Arceo v. People of the State of California

Filing 23

FINDINGS and RECOMMENDATIONS signed by Magistrate Judge Deborah Barnes on 12/21/2016 RECOMMENDING respondent's 18 motion to dismiss be granted, and this action be dismissed without prejudice. Referred to Judge Garland E. Burrell, Jr.; Objections to F&R due within 14 days. (Yin, K)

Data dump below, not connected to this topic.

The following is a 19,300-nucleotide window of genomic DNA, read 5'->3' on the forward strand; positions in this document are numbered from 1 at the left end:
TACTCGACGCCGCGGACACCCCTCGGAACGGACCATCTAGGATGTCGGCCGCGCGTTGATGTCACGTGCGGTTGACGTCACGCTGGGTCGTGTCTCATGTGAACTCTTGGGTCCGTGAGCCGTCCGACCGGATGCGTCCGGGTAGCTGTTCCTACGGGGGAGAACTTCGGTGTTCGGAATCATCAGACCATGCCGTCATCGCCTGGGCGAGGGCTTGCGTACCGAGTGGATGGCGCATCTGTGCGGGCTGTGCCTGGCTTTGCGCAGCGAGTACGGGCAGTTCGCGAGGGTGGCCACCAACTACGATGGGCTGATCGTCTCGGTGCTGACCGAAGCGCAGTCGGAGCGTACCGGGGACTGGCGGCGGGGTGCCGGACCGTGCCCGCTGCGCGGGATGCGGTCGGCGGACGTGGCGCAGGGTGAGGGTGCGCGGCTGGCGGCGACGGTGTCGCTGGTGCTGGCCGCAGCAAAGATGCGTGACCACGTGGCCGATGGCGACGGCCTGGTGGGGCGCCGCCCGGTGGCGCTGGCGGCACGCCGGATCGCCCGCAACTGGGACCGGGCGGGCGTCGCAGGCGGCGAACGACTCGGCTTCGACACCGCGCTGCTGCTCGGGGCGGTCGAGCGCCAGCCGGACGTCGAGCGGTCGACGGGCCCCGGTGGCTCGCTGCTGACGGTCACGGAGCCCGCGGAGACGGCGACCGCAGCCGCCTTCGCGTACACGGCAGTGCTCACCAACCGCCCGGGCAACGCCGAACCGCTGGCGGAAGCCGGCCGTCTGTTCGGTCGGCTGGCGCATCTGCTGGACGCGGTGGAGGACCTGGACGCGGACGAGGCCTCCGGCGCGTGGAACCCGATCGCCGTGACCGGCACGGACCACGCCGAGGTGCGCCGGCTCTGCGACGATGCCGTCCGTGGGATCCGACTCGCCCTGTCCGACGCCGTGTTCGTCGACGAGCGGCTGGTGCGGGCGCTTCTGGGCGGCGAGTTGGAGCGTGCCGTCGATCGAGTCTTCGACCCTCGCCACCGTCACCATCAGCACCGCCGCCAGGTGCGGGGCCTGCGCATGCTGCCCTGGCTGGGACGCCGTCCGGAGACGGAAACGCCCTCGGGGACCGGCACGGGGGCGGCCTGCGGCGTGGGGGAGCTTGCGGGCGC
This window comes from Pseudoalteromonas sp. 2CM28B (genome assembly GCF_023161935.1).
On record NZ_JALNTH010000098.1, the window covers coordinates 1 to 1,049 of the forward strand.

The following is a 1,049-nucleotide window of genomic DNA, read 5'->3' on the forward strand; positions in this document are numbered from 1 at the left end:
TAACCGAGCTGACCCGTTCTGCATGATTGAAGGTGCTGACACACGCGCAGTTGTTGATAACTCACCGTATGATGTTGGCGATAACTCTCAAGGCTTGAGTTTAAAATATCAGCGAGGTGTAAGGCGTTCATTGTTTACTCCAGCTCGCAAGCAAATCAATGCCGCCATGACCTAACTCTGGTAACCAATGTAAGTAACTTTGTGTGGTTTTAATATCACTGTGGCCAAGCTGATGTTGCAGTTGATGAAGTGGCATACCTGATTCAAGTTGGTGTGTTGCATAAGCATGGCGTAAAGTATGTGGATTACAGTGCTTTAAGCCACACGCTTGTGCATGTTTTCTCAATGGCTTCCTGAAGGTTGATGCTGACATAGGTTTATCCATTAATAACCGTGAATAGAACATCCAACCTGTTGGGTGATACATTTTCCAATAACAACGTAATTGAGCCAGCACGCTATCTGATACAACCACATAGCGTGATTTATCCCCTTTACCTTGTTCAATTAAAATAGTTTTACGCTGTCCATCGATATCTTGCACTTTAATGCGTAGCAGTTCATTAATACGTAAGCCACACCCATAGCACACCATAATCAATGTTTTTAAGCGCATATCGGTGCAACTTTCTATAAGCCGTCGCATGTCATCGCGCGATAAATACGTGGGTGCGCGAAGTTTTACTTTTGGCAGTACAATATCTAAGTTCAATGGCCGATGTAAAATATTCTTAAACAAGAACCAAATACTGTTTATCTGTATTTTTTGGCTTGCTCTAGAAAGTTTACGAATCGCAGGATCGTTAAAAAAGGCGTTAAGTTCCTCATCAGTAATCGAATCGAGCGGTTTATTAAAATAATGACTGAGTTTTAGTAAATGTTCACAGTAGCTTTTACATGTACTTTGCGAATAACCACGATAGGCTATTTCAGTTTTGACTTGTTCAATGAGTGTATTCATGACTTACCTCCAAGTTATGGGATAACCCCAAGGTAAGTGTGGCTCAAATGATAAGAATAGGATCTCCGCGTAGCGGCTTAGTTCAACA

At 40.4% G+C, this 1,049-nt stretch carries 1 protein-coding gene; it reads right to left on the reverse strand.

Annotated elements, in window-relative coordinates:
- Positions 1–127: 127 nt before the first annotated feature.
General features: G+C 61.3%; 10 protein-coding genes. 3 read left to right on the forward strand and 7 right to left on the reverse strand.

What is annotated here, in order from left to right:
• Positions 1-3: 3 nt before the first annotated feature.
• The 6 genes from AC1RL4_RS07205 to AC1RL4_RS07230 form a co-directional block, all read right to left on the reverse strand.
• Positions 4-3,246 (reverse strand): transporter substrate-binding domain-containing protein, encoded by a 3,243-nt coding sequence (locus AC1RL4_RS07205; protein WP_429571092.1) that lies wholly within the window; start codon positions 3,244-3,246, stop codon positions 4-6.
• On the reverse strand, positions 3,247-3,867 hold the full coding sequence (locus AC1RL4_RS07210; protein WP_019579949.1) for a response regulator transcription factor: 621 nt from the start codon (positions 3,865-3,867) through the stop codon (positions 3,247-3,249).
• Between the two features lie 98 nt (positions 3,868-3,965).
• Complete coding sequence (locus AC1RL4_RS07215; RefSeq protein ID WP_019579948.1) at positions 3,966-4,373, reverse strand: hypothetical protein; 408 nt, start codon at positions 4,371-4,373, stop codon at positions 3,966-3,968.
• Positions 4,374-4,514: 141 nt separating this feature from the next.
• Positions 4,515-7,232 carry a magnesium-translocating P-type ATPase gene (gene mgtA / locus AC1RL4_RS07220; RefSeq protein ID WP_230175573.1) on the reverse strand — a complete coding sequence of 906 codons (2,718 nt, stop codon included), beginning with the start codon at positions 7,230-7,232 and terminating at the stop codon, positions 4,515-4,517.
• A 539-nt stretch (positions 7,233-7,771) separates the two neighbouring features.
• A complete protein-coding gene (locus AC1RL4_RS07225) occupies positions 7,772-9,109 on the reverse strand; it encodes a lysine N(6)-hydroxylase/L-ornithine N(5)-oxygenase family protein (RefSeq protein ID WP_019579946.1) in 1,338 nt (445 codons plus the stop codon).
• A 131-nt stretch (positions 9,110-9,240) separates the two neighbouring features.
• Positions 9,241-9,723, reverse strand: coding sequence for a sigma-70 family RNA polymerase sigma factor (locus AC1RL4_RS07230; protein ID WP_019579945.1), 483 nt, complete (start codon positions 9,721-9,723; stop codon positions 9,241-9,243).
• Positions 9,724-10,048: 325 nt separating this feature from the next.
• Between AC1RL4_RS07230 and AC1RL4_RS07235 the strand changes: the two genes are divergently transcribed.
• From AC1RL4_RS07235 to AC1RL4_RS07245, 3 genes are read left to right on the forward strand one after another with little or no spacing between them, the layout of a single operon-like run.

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1 2 3 4 5 6 7 8 UNITED STATES DISTRICT COURT 9 FOR THE EASTERN DISTRICT OF CALIFORNIA 10 11 ANTHONY ARCEO, 12 No. 2:14-cv-2712 GEB DB P Petitioner, 13 v. 14 AUDREY KING, FINDINGS AND RECOMMENDATIONS Respondent.1 15 16 Petitioner is a civil detainee who is proceeding pro se and in forma pauperis in this 17 18 petition for writ of habeas corpus challenging civil-commitment proceedings under California’s 19 Sexually Violent Predator Act (“SVPA”), which are ongoing. Respondent has moved to dismiss 20 this action pursuant to Younger v. Harris, 401 U.S. 37 (1971). Petitioner opposes the motion. For 21 the reasons set forth here, the undersigned will recommend that the motion be granted. 22 Except under narrow circumstances, federal courts abstain from interfering with pending 23 state criminal proceedings. See Younger, 401 U.S. 37; Drury v. Cox, 457 F.2d 764, 764-65 (9th 24 Cir.1972); see also 28 U.S.C. § 2283 (federal courts may not enjoin state-court proceedings 25 except in narrow specified circumstances). The principles announced in Younger apply equally to 26 27 28 1 Audrey King, the Acting Executive Director of Coalinga State Hospital where petitioner is presently housed is substituted as the proper respondent in this action pursuant to Federal Rule of Civil Procedure 25(d). 1 1 pending state civil proceedings where “important state interests are involved.” Middlesex Cty. 2 Ethics Committee v. Garden State Bar Ass’n (“Middlesex”), 457 U.S. 423, 432 (1982) (citations 3 omitted); see also Gilbertson v. Albright, 381 F.3d 965, 975 (9th Cir. 2004) (en banc) (Younger 4 principles apply to pending state civil proceedings that are judicial in nature, implicate important 5 state interests, and afford an adequate opportunity to present federal constitutional challenges); 6 see, e.g., Dannenberg v. Nakahara, 1998 WL 661467, at *1–*2 (N.D. Cal. Sept. 22, 1998) 7 (applying Younger abstention where habeas petition essentially asked federal court “to step into 8 the middle of a state civil [SVPA] commitment proceeding....”). 9 Younger abstention is appropriate in civil cases where (1) the state judicial proceedings 10 are ongoing; (2) the proceedings implicate important state interests; and (3) the state proceedings 11 provide an adequate opportunity to raise constitutional challenges. See Middlesex, 457 U.S. at 12 432; Kenneally v. Lungren, 967 F.2d 329, 331-32 (9th Cir. 1992). When all three of the Younger 13 criteria are met, a court must abstain and dismiss the federal action without prejudice, absent 14 extraordinary or special circumstances which pose a great and immediate threat of irreparable 15 injury. See Kenneally, 967 F.2d at 331 (Younger requires courts to abstain and dismiss federal 16 actions that seek to enjoin state proceedings “unless one of the recognized exceptions to Younger 17 is present”); see also Colorado River Water Conservation Dist. v. United States, 424 U.S. 800, 18 817 n.22 (1976) (Younger abstention not discretionary once conditions met); Beltran v. State of 19 California, 871 F.2d 777, 782 (9th Cir. 1988) (“Younger abstention requires dismissal of the 20 federal action.”) (citations omitted, emphasis in original). 21 Here, all three criteria for Younger abstention are present and petitioner has not 22 demonstrated that his is one of the extraordinary cases where an exception to Younger abstention 23 is present. 24 First, it is apparent from the face of the Petition (Pet. at 7) that SVPA proceedings were 25 ongoing when petitioner filed the instant petition. See Beltran, 871 F.2d at 782 (for purposes of 26 Younger abstention analysis, the pendency of state proceedings is determined “at the time the 27 federal action was filed”). 28 //// 2 1 Second, the SVPA proceedings implicate important state interests (i.e., protection of the 2 public from sexual predators). See Hubbart v. Superior Court, 19 Cal. 4th 1138, 1153 n.20 (1999) 3 (SVPA proceedings serve “compelling” state interests of protecting the public and providing 4 needed mental health treatment); Dannenberg, 1998 WL 661467, at *2 (“[SVPA] commitment 5 proceedings involve the important state interest of protecting the public from sexual predators.”) 6 (citation omitted). 7 Third, abstention is appropriate because California SVPA proceedings provide an 8 adequate opportunity to raise constitutional challenges. Under this third Younger criterion, 9 abstention is required unless petitioner can demonstrate that state law “clearly bars” the assertion 10 of his federal constitutional claims in the pending SVPA proceedings. See Middlesex, 457 U.S. at 11 432 (citation omitted). 12 Here, petitioner essentially complains that his designation as a sexually violent predator is 13 based on unreliable evidence, and that his attorney was ineffective for not objecting to this 14 evidence. Petitioner fails to demonstrate that his federal constitutional claims cannot be 15 adequately addressed either in the pending SVPA proceedings in Superior Court (to the extent the 16 Superior Court has not already addressed them), or on any direct appeal therefrom. See, e.g., In re 17 Smith, 42 Cal. 4th 1251 (2008) (addressing claim that continuation of SVPA proceedings after 18 felony conviction upon which SVPA petition was based was reversed on appeal violated 19 prospective SVPA committee’s constitutional rights to due process and equal protection); People 20 v. Taylor, 174 Cal. App. 4th 920 (2009) (addressing due process, equal protection, double 21 jeopardy, and ex post facto challenges to SVPA commitment); People v. Hubbart, 88 Cal. App. 22 4th 1202, 1208-09 (2001) (noting that trial court and California Supreme Court considered, and 23 rejected on the merits, due process and equal protection challenges to application of SVPA); 24 People v. Buffington, 74 Cal. App. 4th 1149, 1152 (1999) (addressing merits of due process and 25 equal protection challenges to SVPA). 26 //// 27 //// 28 //// 3 1 Finally, although Younger abstention does not apply in cases where extraordinary 2 circumstances threaten great, immediate and irreparable injury, see Younger, 401 U.S. at 45-46, 3 53-54 (irreparable injury shown where statute flagrantly and patently violative of express 4 constitutional prohibitions); Perez v. Ledesma, 401 U.S. 82, 85 (1971) (federal injunctive relief in 5 pending state prosecutions proper in cases of proven harassment or prosecutions undertaken by 6 state officials in bad faith without hope of obtaining a valid conviction), petitioner fails to 7 demonstrate that this is such a case. 8 9 Accordingly, it is appropriate for this Court to abstain from considering petitioner's challenges to the pending SVPA proceedings and dismiss the habeas petition and this action 10 without prejudice. See Babinski v. Voss, 323 Fed. Appx. 617 (9th Cir. 2009) (affirming dismissal 11 on Younger abstention grounds of habeas petition challenging ongoing California SVPA 12 proceedings); see also, e.g., Validivia v. Unknown, 2015 WL 1565435, at *1–*2 (C.D. Cal. Apr. 13 8, 2015) (John Walter, J.) (holding that Younger doctrine called for Court to abstain from 14 exercising jurisdiction over state prisoner’s wholly unexhausted habeas petition); Hooper–Turner 15 v. Folsom Women's Facility, 2014 WL 1292102, at *1–*2 (C.D. Cal. Mar. 27, 2014) (Audrey 16 Collins, J.) (same); Romero v. Lewis, 2010 WL 5579886, *3 (C.D. Cal. Dec. 8, 2010) (same), R 17 & R adopted, 2011 WL 124652 (C.D. Cal. Jan. 13, 2011) (Fairbank, J.). IT IS HEREBY RECOMMENDED that respondent’s motion to dismiss be granted, and 18 19 this action be dismissed without prejudice. 20 These findings and recommendations are submitted to the United States District Judge 21 assigned to the case, pursuant to the provisions of 28 U.S.C. § 636(b)(l). Within fourteen days 22 after being served with these findings and recommendations, any party may file written 23 objections with the court and serve a copy on all parties. Such a document should be captioned 24 “Objections to Magistrate Judge’s Findings and Recommendations.” 25 //// 26 //// 27 //// 28 //// 4 1 Any reply to the objections shall be served and filed within fourteen days after service of 2 the objections. Failure to file objections within the specified time may waive the right to appeal 3 the District Court’s order. Turner v. Duncan, 158 F.3d 449, 455 (9th Cir. 1998); Martinez v. Ylst, 4 951 F.2d 1153 (9th Cir. 1991). 5 Dated: December 21, 2016 6 7 8 9 10 11 /DLB7; DB7/Inbox/Substantive/arce2712.mtd 12 13 14 15 16 17 18 19 20 21 22 23 24 25 26 27 28 5